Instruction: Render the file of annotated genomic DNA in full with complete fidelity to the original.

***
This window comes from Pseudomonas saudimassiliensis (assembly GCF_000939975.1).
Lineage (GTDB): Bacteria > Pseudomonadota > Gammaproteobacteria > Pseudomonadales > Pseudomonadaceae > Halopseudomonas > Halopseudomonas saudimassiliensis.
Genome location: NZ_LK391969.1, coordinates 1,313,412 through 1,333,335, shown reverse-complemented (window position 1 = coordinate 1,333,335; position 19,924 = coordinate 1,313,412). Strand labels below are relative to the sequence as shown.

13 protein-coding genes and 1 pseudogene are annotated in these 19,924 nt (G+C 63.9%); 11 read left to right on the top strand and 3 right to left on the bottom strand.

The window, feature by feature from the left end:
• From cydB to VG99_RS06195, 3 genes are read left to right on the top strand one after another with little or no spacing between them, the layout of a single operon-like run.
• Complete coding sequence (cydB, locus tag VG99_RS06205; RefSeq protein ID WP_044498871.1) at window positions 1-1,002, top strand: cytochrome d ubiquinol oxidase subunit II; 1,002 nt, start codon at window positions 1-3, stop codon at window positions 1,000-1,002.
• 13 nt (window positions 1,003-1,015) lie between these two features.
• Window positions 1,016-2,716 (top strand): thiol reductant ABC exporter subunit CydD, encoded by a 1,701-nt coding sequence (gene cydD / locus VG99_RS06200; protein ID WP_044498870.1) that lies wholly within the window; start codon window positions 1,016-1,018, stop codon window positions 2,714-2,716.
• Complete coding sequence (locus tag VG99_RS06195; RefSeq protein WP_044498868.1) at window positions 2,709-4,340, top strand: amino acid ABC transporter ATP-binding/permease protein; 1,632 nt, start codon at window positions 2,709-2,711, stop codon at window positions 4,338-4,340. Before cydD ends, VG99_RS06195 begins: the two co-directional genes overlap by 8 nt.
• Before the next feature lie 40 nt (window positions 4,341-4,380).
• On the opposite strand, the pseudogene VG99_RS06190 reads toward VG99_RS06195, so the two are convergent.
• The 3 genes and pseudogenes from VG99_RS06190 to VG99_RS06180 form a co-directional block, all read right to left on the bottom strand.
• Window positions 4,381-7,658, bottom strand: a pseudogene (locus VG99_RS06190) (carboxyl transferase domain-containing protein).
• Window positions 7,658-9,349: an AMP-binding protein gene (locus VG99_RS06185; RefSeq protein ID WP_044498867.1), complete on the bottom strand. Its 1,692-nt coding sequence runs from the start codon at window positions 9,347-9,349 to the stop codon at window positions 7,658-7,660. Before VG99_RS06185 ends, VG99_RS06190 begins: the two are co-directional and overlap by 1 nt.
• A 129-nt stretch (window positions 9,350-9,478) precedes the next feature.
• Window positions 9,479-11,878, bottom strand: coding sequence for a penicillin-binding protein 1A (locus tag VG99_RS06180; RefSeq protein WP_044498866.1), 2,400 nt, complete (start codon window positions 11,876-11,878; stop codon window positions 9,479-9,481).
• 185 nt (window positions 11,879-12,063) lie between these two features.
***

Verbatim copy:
This window comes from Pseudomonas saudimassiliensis (assembly GCF_000939975.1).
Lineage (GTDB): Bacteria > Pseudomonadota > Gammaproteobacteria > Pseudomonadales > Pseudomonadaceae > Halopseudomonas > Halopseudomonas saudimassiliensis.
Genome location: NZ_LK391969.1, coordinates 1,313,412 through 1,333,335, shown reverse-complemented (window position 1 = coordinate 1,333,335; position 19,924 = coordinate 1,313,412). Strand labels below are relative to the sequence as shown.

13 protein-coding genes and 1 pseudogene are annotated in these 19,924 nt (G+C 63.9%); 11 read left to right on the top strand and 3 right to left on the bottom strand.

The window, feature by feature from the left end:
• From cydB to VG99_RS06195, 3 genes are read left to right on the top strand one after another with little or no spacing between them, the layout of a single operon-like run.
• Complete coding sequence (cydB, locus tag VG99_RS06205; RefSeq protein ID WP_044498871.1) at window positions 1-1,002, top strand: cytochrome d ubiquinol oxidase subunit II; 1,002 nt, start codon at window positions 1-3, stop codon at window positions 1,000-1,002.
• 13 nt (window positions 1,003-1,015) lie between these two features.
• Window positions 1,016-2,716 (top strand): thiol reductant ABC exporter subunit CydD, encoded by a 1,701-nt coding sequence (gene cydD / locus VG99_RS06200; protein ID WP_044498870.1) that lies wholly within the window; start codon window positions 1,016-1,018, stop codon window positions 2,714-2,716.
• Complete coding sequence (locus tag VG99_RS06195; RefSeq protein WP_044498868.1) at window positions 2,709-4,340, top strand: amino acid ABC transporter ATP-binding/permease protein; 1,632 nt, start codon at window positions 2,709-2,711, stop codon at window positions 4,338-4,340. Before cydD ends, VG99_RS06195 begins: the two co-directional genes overlap by 8 nt.
• Before the next feature lie 40 nt (window positions 4,341-4,380).
• On the opposite strand, the pseudogene VG99_RS06190 reads toward VG99_RS06195, so the two are convergent.
• The 3 genes and pseudogenes from VG99_RS06190 to VG99_RS06180 form a co-directional block, all read right to left on the bottom strand.
• Window positions 4,381-7,658, bottom strand: a pseudogene (locus VG99_RS06190) (carboxyl transferase domain-containing protein).
• Window positions 7,658-9,349: an AMP-binding protein gene (locus VG99_RS06185; RefSeq protein ID WP_044498867.1), complete on the bottom strand. Its 1,692-nt coding sequence runs from the start codon at window positions 9,347-9,349 to the stop codon at window positions 7,658-7,660. Before VG99_RS06185 ends, VG99_RS06190 begins: the two are co-directional and overlap by 1 nt.
• A 129-nt stretch (window positions 9,350-9,478) precedes the next feature.
• Window positions 9,479-11,878, bottom strand: coding sequence for a penicillin-binding protein 1A (locus tag VG99_RS06180; RefSeq protein WP_044498866.1), 2,400 nt, complete (start codon window positions 11,876-11,878; stop codon window positions 9,479-9,481).
• 185 nt (window positions 11,879-12,063) lie between these two features.